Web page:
Their main value to medical research is that they are one of the few animals which, like humans, cannot synthesize Vitamin C but must obtain it from diet.

Guinea pigs as food

Guinea pigs, or cuy, cuye, cur´┐Ż, were originally domesticated for their meat, but today are primarily raised as pets outside of Peru - this has led to some feeling that using cavies as a source of food is ethically wrong. See also taboo meat.

As food, the guinea pig is described as a combination of rabbit and the dark meat on chicken. It is high in protein (21%) and low in fat (8%). Due to the fact it requires much less room than traditional livestock and reproduce extremely quickly when compared to traditional stock animals, it can be raised as a source of food in an urban environment—something which most western livestock cannot do.

To this day, cavies continue to be a major part of the diet in Peru, particularly in the Andes Mountains highlands, where they are an important source of protein and a mainstay of Andean folk medicine. Peruvians consume an estimated 65 million Guinea pigs each year, and the animal is so entrenched in the culture that one famous painting of the Last Supper in the main cathedral in Cusco, Peru shows Christ and the twelve disciples dining on guinea pig.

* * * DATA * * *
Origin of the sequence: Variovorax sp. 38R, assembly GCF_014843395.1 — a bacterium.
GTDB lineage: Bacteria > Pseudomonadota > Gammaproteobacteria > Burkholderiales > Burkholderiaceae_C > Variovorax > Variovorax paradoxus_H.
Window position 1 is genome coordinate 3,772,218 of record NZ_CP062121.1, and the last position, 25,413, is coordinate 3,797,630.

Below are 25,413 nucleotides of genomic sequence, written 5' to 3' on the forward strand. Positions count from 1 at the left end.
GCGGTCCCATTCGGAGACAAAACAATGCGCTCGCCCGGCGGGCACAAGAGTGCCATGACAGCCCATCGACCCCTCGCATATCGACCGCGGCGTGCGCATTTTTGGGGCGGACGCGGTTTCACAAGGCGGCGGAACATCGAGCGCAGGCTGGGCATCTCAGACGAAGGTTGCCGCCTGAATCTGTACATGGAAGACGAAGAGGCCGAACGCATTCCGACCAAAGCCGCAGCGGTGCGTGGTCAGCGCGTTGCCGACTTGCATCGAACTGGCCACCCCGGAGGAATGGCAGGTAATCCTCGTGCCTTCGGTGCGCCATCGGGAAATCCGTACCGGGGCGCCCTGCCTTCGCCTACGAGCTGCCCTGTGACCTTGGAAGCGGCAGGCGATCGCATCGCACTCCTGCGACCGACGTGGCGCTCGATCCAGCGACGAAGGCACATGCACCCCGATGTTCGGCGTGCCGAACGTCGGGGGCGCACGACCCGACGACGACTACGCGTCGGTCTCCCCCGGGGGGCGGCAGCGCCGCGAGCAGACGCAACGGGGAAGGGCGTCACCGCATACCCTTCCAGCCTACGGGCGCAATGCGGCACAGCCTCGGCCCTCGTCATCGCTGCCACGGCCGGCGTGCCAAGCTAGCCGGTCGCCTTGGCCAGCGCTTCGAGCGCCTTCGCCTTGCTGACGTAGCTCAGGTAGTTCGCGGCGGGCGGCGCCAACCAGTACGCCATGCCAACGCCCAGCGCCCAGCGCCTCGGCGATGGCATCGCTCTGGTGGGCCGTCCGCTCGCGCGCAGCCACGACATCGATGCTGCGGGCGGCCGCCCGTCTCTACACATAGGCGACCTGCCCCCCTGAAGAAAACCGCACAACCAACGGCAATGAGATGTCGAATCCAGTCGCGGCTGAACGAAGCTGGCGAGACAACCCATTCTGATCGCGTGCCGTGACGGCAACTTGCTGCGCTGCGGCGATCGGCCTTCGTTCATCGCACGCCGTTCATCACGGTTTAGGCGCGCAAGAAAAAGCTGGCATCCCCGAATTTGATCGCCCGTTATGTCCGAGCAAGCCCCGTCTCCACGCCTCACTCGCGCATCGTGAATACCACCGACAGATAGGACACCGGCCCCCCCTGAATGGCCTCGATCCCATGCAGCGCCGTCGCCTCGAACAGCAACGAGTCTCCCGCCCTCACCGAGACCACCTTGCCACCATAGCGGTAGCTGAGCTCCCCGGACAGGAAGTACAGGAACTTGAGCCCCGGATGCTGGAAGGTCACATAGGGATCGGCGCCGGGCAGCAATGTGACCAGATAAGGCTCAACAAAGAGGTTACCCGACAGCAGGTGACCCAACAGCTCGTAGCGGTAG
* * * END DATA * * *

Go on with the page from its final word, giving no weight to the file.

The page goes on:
Guinea Pigs in the Popular Imagination

Guinea pigs have received much less attention from writers, artists, or the popular media than other similar animals. Recently there have been more appearances of guinea pigs in books, film, television and other media.


  • Fluffy The Classroom Guinea Pig stars in a series of early reader books written by Kate McMullan and illustrated by Mavis Smith.
  • The picture book "John Willy and Freddy McGee" by Holly Meade tells of the adventures of two bored guinea pigs who escape from their cage and explore their house.

Film and Television

  • G.P. the Guinea Pig is a major character in the children's show Once Upon A Hamster. [1] (

(In both instances the animals were computer generated.)

  • In 2000 a male guinea pig named Sooty made news around the world because of his daring romantic adventures. [2] (

Other Media

  • Guinea pigs have recently had their own calendars similar to the kitten, puppy, and other cute animal calendars.

See also